Do you like unique eating experiences in funky places? Me too. Expats are lucky people because they often have many opportunities to find the fabulous and the flaky in their foreign environments. Unless it is Covid times, and we’re stuck at home and eating out in restaurants is the stuff of dreams. But let’s not go there. Let’s remember the good times instead:
One steamy African morning in tropical Accra,
the capital of Ghana, my prince and I are on our way to have a unique eating experience, or so we are told. It’s Sunday and American friends are showing us where to find a really great English breakfast. It’s at the Pit Stop, a car repair shop—the place where you take your vehicle when a wheel falls off, or your engine rattles its death song. Yes, this sounds a bit bizarre, but there it is. You come across lots of wacky places and eccentric people when you live in far corners of the world. It’s wonderful.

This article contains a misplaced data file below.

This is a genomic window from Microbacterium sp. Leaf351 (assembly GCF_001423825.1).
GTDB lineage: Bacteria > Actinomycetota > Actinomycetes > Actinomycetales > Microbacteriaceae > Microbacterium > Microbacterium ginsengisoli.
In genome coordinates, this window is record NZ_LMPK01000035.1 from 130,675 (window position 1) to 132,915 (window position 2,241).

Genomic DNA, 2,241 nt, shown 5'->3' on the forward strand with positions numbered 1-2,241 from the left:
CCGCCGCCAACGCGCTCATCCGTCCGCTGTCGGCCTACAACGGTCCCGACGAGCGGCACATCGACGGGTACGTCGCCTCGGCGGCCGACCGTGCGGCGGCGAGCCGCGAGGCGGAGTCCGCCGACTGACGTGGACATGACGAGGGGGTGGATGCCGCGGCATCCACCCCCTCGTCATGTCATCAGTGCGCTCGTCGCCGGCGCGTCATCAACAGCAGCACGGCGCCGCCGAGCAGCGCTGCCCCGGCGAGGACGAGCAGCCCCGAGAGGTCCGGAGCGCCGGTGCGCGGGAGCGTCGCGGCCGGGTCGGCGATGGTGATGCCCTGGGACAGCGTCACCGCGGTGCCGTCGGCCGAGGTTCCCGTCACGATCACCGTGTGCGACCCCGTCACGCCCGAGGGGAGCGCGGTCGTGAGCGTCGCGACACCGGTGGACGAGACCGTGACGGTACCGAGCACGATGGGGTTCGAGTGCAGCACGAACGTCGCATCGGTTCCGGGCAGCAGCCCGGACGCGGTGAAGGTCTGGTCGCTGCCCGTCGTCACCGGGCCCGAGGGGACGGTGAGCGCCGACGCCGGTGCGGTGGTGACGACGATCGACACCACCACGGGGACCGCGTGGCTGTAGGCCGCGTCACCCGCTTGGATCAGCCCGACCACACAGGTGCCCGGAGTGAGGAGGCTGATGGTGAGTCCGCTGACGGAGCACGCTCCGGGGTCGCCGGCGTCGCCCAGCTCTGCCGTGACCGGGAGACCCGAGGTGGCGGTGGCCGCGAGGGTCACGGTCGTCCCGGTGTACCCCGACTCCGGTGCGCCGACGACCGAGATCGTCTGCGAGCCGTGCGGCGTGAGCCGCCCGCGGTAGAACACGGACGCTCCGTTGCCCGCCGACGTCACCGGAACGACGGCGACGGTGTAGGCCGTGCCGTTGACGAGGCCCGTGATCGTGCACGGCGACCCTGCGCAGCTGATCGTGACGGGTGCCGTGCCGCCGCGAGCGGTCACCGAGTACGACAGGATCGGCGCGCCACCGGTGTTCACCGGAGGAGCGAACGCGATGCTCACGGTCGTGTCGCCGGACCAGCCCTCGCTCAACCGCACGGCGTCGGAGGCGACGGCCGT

The Pit Stop has an eatery and a bar tacked on, and is owned by a Brit who has lived in the country for decades. This British watering hole is a well-kept secret, not in the guide books, and is difficult to find unless someone guides you there. The owner does not advertise and apparently does not have to.
We shudder up a dirt road, and turn right into the car repair yard, quiet now because it is Sunday. Several dead vehicles have found a final resting place here, covered in gray-brown dirt and missing major pieces of their anatomy.
Off to the right I see a black cooking pot balanced on a wood fire, tended by a barefoot woman wrapped in a cloth. “Suppose this is breakfast?” I whisper to my husband.
At the end of the shop yard we spot a verandah with white plastic chairs and some eight tables covered with blue table cloths. The verandah has a cement floor and a shade cover of tattered woven mats. It runs along the front of what looks like a regular house with the door and window shutters painted a cheerful red.
Meet the other guests: